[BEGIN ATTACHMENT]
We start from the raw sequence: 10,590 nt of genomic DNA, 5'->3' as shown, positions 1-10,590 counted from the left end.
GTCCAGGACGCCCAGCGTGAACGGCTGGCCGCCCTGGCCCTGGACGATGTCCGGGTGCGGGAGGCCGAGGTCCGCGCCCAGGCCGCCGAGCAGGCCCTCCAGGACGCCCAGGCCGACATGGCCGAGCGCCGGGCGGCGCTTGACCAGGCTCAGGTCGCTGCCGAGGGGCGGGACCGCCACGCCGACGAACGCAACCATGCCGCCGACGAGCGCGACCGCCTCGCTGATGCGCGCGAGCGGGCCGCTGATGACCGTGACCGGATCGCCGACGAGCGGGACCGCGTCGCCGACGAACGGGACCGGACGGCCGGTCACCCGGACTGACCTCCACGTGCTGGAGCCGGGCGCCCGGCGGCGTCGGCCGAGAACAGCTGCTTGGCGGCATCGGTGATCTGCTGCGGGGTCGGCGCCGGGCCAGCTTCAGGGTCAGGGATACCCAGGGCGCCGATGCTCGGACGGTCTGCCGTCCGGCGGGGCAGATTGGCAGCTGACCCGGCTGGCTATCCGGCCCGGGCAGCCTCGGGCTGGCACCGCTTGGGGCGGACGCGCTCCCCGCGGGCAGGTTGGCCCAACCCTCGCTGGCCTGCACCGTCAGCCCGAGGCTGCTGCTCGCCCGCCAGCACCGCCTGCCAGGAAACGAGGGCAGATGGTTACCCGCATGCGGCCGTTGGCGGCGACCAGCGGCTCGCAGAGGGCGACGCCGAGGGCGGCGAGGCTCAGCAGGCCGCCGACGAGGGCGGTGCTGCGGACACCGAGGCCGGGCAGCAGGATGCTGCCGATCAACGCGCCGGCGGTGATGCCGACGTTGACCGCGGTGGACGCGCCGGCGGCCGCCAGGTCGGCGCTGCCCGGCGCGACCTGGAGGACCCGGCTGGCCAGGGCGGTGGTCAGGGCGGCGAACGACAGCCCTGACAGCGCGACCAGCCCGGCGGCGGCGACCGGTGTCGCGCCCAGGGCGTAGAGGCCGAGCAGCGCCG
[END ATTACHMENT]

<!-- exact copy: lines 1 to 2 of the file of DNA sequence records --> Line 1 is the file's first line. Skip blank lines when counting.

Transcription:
We start from the raw sequence: 10,590 nt of genomic DNA, 5'->3' as shown, positions 1-10,590 counted from the left end.
GTCCAGGACGCCCAGCGTGAACGGCTGGCCGCCCTGGCCCTGGACGATGTCCGGGTGCGGGAGGCCGAGGTCCGCGCCCAGGCCGCCGAGCAGGCCCTCCAGGACGCCCAGGCCGACATGGCCGAGCGCCGGGCGGCGCTTGACCAGGCTCAGGTCGCTGCCGAGGGGCGGGACCGCCACGCCGACGAACGCAACCATGCCGCCGACGAGCGCGACCGCCTCGCTGATGCGCGCGAGCGGGCCGCTGATGACCGTGACCGGATCGCCGACGAGCGGGACCGCGTCGCCGACGAACGGGACCGGACGGCCGGTCACCCGGACTGACCTCCACGTGCTGGAGCCGGGCGCCCGGCGGCGTCGGCCGAGAACAGCTGCTTGGCGGCATCGGTGATCTGCTGCGGGGTCGGCGCCGGGCCAGCTTCAGGGTCAGGGATACCCAGGGCGCCGATGCTCGGACGGTCTGCCGTCCGGCGGGGCAGATTGGCAGCTGACCCGGCTGGCTATCCGGCCCGGGCAGCCTCGGGCTGGCACCGCTTGGGGCGGACGCGCTCCCCGCGGGCAGGTTGGCCCAACCCTCGCTGGCCTGCACCGTCAGCCCGAGGCTGCTGCTCGCCCGCCAGCACCGCCTGCCAGGAAACGAGGGCAGATGGTTACCCGCATGCGGCCGTTGGCGGCGACCAGCGGCTCGCAGAGGGCGACGCCGAGGGCGGCGAGGCTCAGCAGGCCGCCGACGAGGGCGGTGCTGCGGACACCGAGGCCGGGCAGCAGGATGCTGCCGATCAACGCGCCGGCGGTGATGCCGACGTTGACCGCGGTGGACGCGCCGGCGGCCGCCAGGTCGGCGCTGCCCGGCGCGACCTGGAGGACCCGGCTGGCCAGGGCGGTGGTCAGGGCGGCGAACGACAGCCCTGACAGCGCGACCAGCCCGGCGGCGGCGACCGGTGTCGCGCCCAGGGCGTAGAGGCCGAGCAGCGCCG